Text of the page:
Do’s and Don’ts of Social Media After a Car Accident

person holding phone with social media icons above

While social media platforms are a popular way to share our daily lives with friends and family, they can also pose a danger to your auto accident injury claim. Posting about damage to your vehicle, the injuries you sustained or venting about the accident being “the other driver’s fault” might seem trivial, but please take a moment to read this article and consider the many ramifications that may unfold because of those posts. As Michigan auto accident attorneys, we always suggest victims of car accidents to refrain from publicly commenting on their crash, especially on social media. Your “highlights reel” has the potential of impacting your claims for no-fault benefits as well as any potential suit against the driver responsible for your accident.

When Social Media Posts Contradict Injuries

Under Michigan no-fault law, motorists may bring a lawsuit for injuries and for pain and suffering following an auto accident if their injuries meet a certain condition known as a “threshold injury.” In Michigan, a threshold injury is defined as “serious impairment of body function,” “permanent serious disfigurement,” or death. In short, in order to be considered “serious enough” to pursue certain damages, injuries must meet a certain threshold requirement. When determining whether or not your injuries meet the threshold requirement, the defense will use your social media postings to discredit your claims. For example, if you injured your leg in a car accident, and then post videos of you dancing on that leg after the accident, this may be seen as contradictory by an insurance adjuster investigating. Ultimately, you can jeopardize your claim by doing so. Therefore, it’s best practice to adhere to the following recommendations to ensure your social media can’t be used against you:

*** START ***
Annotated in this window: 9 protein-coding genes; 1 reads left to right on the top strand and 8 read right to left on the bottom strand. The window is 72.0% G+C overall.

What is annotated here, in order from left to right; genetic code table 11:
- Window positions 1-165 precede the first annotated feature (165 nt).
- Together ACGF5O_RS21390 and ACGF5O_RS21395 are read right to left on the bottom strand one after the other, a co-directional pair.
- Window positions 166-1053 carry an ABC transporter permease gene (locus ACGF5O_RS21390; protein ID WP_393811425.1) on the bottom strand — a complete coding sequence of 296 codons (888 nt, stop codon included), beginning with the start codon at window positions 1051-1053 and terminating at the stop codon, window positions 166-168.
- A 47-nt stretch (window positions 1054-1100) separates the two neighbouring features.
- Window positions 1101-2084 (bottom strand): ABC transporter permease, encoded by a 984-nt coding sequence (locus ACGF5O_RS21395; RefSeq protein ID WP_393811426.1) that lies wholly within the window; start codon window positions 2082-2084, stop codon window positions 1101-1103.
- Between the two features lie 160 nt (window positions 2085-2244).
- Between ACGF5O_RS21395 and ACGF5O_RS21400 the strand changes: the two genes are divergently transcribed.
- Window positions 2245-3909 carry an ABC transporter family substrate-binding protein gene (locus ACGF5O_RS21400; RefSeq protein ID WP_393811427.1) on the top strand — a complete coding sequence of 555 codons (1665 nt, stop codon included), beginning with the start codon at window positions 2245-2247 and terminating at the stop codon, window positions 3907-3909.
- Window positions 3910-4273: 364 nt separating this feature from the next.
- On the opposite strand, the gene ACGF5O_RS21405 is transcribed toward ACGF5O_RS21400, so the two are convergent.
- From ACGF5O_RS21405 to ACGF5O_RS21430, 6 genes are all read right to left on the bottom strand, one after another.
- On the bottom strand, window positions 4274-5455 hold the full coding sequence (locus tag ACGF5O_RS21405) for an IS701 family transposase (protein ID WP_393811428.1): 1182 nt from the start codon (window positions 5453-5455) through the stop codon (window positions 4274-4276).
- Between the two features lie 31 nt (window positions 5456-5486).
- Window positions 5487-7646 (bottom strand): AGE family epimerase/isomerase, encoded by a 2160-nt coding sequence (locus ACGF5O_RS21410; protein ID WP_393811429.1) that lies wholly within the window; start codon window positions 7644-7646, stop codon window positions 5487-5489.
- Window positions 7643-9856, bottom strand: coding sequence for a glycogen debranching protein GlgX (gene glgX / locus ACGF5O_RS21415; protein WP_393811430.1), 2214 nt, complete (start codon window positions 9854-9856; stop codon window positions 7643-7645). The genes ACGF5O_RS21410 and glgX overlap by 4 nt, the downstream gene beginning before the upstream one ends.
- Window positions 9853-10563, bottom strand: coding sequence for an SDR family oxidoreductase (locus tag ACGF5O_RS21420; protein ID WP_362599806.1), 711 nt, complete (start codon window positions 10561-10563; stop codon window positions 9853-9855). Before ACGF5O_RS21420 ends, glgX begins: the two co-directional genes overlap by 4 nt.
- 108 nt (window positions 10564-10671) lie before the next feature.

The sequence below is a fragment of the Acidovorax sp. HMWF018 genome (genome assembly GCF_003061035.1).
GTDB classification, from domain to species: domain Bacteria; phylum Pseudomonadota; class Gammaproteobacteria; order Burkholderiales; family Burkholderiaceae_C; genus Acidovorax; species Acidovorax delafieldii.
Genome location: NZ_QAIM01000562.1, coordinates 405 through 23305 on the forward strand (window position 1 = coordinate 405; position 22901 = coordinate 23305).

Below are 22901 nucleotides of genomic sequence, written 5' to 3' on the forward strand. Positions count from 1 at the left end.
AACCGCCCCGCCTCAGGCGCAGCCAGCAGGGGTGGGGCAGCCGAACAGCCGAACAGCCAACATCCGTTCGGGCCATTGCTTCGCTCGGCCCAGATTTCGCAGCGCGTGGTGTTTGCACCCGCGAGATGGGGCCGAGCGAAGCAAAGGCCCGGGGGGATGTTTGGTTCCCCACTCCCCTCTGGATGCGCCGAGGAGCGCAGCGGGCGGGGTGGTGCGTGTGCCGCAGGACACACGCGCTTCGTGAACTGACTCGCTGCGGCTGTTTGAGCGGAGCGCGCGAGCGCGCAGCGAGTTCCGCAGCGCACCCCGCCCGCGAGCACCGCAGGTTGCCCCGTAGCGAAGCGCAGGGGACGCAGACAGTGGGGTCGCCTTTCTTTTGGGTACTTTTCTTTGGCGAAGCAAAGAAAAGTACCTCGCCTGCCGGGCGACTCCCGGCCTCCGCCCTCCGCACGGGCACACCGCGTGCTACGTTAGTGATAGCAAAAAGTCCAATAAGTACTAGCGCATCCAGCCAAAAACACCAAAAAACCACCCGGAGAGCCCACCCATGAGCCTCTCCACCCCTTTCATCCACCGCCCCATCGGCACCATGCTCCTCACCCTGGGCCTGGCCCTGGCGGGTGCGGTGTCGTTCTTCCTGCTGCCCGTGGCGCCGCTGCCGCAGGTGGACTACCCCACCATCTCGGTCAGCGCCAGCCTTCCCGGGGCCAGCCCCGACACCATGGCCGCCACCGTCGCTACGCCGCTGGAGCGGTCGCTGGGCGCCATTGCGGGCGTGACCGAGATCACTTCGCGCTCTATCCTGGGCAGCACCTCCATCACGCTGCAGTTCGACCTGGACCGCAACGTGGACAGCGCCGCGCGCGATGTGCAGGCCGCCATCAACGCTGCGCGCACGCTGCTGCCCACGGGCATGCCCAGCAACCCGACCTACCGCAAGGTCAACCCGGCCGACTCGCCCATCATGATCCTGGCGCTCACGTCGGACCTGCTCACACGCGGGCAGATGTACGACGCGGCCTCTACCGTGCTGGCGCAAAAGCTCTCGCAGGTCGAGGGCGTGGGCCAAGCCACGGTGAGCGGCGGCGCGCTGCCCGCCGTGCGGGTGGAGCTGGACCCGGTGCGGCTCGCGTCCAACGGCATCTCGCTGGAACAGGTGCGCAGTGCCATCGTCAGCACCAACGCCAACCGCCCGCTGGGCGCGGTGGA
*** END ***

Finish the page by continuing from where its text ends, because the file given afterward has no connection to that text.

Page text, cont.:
Social Media DON’TS After a Car Accident

DON’T talk about the accident 

We’ve all seen a post about someone’s recent car accident on social media. While you might be tempted to do the same following your own accident. However, you should refrain from doing so for several reasons. For example, many people post about their car accident in a positive way – such as updating friends and family that they are “recovering well” or “antsy to leave the hospital and get back to normal.” While this attitude is commendable, it should not be shared on social media as an investigator may see it as evidence that your injuries do not meet the threshold. As a precaution, you should refrain from posting any statuses about the accident, photographs of the accident, and updates to your medical information or status following the accident.

DON’T forget about other social media accounts